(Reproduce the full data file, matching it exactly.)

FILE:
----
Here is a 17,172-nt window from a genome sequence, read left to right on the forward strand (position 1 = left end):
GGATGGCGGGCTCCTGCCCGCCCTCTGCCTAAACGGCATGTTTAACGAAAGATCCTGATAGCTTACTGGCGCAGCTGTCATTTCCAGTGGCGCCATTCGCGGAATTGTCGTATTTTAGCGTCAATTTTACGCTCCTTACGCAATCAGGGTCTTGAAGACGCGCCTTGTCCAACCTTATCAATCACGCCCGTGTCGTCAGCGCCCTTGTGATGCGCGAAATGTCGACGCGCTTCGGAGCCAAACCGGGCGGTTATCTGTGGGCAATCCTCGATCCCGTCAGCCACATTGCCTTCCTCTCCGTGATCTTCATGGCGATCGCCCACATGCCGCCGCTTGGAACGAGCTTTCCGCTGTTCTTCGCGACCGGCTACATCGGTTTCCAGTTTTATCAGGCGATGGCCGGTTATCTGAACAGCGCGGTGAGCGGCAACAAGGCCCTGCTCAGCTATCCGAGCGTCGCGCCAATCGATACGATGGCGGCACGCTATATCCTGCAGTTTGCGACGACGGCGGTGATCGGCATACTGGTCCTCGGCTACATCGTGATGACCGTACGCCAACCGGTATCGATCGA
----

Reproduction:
Here is a 17,172-nt window from a genome sequence, read left to right on the forward strand (position 1 = left end):
GGATGGCGGGCTCCTGCCCGCCCTCTGCCTAAACGGCATGTTTAACGAAAGATCCTGATAGCTTACTGGCGCAGCTGTCATTTCCAGTGGCGCCATTCGCGGAATTGTCGTATTTTAGCGTCAATTTTACGCTCCTTACGCAATCAGGGTCTTGAAGACGCGCCTTGTCCAACCTTATCAATCACGCCCGTGTCGTCAGCGCCCTTGTGATGCGCGAAATGTCGACGCGCTTCGGAGCCAAACCGGGCGGTTATCTGTGGGCAATCCTCGATCCCGTCAGCCACATTGCCTTCCTCTCCGTGATCTTCATGGCGATCGCCCACATGCCGCCGCTTGGAACGAGCTTTCCGCTGTTCTTCGCGACCGGCTACATCGGTTTCCAGTTTTATCAGGCGATGGCCGGTTATCTGAACAGCGCGGTGAGCGGCAACAAGGCCCTGCTCAGCTATCCGAGCGTCGCGCCAATCGATACGATGGCGGCACGCTATATCCTGCAGTTTGCGACGACGGCGGTGATCGGCATACTGGTCCTCGGCTACATCGTGATGACCGTACGCCAACCGGTATCGATCGA